Mexicans promised honest poll computing

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MEXICO'S government, considered illegal by millions after a suspicious computer 'failure' during the 1988 presidential elections, has promised that the 21 August poll will be clean, writes Phil Davison.

Early results in 1988 showed the leftist opposition candidate Cuauhtemoc Cardenas well ahead of President Salinas de Gortari of the ruling Institutional Revolutionary Party (PRI). The PRI-controlled Federal Electoral Commission then announced its computers had 'gone down'. By the time the system was 'restored,' Mr Salinas was ahead and won with a fraction over 50 per cent of the vote, the narrowest win in his party's history.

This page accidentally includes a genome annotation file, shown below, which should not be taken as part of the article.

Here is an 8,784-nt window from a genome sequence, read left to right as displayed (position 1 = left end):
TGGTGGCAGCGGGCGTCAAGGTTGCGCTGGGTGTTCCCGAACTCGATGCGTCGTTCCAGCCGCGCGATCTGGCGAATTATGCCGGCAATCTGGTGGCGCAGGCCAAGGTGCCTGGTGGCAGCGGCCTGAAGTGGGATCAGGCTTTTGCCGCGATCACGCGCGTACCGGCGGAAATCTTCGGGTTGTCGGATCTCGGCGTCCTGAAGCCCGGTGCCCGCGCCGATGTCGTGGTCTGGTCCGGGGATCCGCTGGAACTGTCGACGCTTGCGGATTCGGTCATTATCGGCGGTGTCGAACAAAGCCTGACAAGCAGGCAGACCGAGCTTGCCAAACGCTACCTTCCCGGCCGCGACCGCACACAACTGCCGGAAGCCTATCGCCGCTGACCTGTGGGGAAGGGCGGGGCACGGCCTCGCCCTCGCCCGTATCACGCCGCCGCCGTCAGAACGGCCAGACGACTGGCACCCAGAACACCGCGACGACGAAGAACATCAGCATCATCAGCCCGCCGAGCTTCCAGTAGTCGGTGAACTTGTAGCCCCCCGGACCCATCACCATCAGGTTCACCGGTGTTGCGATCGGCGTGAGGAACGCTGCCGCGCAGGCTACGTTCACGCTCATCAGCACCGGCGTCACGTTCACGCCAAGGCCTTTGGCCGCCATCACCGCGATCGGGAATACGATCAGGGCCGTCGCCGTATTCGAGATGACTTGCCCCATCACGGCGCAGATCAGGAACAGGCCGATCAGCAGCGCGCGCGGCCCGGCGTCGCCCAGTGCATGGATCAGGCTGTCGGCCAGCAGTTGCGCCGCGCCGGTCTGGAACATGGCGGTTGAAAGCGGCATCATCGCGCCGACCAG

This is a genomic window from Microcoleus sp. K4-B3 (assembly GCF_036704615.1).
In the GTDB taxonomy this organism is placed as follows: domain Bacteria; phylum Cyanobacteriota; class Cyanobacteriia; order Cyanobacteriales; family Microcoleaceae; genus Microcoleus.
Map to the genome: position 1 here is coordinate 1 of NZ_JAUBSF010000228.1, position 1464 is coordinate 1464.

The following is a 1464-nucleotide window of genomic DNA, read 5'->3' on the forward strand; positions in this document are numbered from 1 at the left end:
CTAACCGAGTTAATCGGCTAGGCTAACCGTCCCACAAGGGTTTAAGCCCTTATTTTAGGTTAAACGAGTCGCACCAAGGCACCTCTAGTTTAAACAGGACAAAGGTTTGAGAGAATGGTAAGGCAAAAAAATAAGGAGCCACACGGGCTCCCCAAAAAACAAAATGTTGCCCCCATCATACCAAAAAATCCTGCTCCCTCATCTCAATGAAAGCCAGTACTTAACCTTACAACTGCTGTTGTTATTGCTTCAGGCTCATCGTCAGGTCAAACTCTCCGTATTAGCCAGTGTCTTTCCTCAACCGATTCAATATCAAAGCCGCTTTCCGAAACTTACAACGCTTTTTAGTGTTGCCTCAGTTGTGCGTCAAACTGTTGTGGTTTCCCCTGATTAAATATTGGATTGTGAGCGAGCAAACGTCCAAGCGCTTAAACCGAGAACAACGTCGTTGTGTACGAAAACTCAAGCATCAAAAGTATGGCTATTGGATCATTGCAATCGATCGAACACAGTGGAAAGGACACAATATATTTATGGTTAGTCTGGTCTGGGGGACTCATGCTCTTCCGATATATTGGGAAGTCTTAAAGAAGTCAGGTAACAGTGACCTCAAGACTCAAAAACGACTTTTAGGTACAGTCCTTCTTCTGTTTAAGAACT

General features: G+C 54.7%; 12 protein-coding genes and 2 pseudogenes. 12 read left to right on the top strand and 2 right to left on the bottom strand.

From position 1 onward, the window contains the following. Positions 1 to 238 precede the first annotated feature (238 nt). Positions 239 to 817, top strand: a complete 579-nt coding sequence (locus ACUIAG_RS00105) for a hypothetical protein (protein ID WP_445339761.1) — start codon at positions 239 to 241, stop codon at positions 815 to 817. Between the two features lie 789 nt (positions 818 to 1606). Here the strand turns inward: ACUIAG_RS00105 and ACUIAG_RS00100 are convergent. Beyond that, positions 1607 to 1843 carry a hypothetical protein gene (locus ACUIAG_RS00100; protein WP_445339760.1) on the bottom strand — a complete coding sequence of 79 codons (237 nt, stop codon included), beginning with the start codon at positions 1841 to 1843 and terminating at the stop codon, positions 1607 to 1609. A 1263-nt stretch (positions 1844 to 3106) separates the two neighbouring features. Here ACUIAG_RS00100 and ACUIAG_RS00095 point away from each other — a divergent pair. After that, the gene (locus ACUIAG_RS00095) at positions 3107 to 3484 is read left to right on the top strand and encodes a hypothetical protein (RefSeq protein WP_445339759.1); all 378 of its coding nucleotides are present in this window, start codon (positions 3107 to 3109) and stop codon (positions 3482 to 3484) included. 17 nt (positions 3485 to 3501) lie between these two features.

Unisys, the US-based multinational computer corporation, which provided the vote- tallying system, is to investigate what happened.

Mr Cardenas, who never recognised the result or Mr Salinas's presidency, is running again against Ernesto Zedillo of the PRI and the conservative candidate Diego Fernandez de Cevallos.

Unisys will not be involved this year. IBM won the contract for a system including a register of the 45 million voters and a triple back-up.